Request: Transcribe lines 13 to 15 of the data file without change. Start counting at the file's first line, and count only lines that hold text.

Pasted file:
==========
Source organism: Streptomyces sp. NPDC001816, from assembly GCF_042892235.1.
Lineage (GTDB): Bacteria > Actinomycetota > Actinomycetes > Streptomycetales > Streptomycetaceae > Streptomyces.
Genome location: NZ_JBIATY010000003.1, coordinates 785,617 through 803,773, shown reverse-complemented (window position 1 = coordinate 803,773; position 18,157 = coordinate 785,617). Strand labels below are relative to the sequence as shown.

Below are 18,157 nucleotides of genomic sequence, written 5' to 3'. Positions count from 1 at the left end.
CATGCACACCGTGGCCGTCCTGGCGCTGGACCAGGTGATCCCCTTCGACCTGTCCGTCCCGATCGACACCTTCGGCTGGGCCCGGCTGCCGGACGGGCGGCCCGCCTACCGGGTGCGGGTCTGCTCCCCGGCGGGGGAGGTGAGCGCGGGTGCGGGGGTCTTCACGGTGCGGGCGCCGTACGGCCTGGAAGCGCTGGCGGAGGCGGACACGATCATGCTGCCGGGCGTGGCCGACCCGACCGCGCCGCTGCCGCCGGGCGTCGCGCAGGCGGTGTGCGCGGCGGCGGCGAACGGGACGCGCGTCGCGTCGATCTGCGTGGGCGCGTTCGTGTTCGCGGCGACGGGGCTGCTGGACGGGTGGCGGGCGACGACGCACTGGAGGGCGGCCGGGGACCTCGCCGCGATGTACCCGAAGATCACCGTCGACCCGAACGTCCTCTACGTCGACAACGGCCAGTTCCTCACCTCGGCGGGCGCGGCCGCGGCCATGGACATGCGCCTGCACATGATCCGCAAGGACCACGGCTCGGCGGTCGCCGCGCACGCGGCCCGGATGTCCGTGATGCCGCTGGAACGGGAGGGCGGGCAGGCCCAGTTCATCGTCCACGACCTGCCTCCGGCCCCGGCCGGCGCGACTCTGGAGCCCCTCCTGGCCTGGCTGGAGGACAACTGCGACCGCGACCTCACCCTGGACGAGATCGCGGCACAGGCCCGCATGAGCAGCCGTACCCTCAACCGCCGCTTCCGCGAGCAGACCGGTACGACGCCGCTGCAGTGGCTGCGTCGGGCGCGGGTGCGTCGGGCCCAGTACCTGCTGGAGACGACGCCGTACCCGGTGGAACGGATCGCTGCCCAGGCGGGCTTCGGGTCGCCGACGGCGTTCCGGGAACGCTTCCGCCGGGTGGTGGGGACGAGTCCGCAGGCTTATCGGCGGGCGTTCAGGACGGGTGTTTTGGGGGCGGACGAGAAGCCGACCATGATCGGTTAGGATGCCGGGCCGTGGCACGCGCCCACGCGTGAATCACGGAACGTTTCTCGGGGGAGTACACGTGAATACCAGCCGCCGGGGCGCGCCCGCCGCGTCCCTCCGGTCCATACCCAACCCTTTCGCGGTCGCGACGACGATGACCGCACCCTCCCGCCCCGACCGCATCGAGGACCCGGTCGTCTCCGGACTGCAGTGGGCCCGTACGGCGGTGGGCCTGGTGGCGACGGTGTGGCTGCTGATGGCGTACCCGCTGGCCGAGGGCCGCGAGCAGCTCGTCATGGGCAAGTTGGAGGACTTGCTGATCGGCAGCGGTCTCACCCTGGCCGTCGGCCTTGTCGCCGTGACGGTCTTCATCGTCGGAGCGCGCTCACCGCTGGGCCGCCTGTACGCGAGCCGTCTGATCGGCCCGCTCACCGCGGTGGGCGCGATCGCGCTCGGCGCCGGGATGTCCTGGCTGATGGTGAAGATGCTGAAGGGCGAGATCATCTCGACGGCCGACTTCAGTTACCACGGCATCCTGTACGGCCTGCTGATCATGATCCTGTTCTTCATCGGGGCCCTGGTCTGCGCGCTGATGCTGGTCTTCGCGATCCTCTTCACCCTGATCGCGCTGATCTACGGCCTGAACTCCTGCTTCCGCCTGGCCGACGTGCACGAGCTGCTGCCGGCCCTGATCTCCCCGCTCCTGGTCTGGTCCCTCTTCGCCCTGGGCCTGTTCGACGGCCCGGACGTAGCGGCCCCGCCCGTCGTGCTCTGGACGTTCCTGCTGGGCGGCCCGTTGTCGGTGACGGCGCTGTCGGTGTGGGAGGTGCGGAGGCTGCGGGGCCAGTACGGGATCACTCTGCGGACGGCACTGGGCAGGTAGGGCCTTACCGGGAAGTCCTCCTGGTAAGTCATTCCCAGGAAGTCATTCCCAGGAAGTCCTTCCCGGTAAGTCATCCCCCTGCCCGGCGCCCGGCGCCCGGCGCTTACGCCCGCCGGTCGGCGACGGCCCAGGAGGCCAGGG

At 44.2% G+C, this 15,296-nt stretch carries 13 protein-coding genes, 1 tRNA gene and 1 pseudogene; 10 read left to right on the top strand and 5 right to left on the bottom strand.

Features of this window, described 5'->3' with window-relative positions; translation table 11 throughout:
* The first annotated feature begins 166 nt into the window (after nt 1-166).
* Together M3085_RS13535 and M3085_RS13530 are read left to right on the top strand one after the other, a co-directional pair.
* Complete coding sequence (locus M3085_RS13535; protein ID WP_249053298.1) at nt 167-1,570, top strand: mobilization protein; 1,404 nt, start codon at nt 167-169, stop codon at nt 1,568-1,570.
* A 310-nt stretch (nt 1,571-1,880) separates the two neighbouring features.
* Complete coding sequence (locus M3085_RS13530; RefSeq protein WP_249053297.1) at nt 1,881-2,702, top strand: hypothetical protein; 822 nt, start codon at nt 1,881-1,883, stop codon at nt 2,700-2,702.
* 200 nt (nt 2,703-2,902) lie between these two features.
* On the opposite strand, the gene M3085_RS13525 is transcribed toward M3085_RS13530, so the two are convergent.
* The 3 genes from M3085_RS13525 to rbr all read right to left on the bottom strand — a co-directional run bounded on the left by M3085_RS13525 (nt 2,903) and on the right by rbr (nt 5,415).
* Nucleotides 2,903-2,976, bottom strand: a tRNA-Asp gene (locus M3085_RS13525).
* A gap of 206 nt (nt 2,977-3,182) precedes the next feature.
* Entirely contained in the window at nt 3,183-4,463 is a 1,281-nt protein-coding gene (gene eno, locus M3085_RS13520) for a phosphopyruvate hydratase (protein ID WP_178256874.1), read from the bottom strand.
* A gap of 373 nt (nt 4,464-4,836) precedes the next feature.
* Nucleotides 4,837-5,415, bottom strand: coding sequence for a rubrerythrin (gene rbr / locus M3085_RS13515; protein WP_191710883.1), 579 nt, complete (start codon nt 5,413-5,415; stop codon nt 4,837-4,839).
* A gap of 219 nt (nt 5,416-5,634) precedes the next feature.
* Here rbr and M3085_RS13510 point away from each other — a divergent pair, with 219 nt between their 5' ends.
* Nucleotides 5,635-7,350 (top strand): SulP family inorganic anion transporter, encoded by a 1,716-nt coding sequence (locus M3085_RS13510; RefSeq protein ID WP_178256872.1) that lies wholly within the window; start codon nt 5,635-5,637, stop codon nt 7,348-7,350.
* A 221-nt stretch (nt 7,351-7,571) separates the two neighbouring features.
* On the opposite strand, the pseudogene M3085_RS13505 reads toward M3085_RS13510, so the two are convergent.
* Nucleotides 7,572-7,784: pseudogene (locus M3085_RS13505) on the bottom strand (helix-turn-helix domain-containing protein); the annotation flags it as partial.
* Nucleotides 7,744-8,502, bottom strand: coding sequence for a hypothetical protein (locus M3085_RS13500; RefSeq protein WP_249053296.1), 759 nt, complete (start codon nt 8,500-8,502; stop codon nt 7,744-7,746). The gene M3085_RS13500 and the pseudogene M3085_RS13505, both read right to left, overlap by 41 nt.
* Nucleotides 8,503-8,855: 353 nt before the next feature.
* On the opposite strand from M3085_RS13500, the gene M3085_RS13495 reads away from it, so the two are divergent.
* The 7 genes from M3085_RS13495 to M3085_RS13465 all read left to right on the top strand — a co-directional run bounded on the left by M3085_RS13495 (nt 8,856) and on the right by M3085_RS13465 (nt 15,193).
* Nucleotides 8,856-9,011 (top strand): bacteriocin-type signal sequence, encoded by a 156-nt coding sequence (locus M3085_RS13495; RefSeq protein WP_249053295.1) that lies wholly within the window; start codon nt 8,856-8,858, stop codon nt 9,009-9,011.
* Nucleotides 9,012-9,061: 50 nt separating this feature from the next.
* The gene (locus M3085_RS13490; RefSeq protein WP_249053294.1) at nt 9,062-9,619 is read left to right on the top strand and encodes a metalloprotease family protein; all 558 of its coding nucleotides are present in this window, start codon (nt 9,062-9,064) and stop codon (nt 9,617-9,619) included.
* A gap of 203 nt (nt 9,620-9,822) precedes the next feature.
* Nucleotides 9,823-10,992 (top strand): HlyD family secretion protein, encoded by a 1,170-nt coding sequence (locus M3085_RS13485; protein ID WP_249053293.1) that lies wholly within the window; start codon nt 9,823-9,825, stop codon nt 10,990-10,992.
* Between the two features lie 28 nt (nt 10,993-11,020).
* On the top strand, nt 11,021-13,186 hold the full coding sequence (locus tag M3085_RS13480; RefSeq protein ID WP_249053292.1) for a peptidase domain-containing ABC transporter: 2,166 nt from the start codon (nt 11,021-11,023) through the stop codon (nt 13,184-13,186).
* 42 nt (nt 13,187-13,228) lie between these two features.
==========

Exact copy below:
* 200 nt (nt 2,703-2,902) lie between these two features.
* On the opposite strand, the gene M3085_RS13525 is transcribed toward M3085_RS13530, so the two are convergent.
* The 3 genes from M3085_RS13525 to rbr all read right to left on the bottom strand — a co-directional run bounded on the left by M3085_RS13525 (nt 2,903) and on the right by rbr (nt 5,415).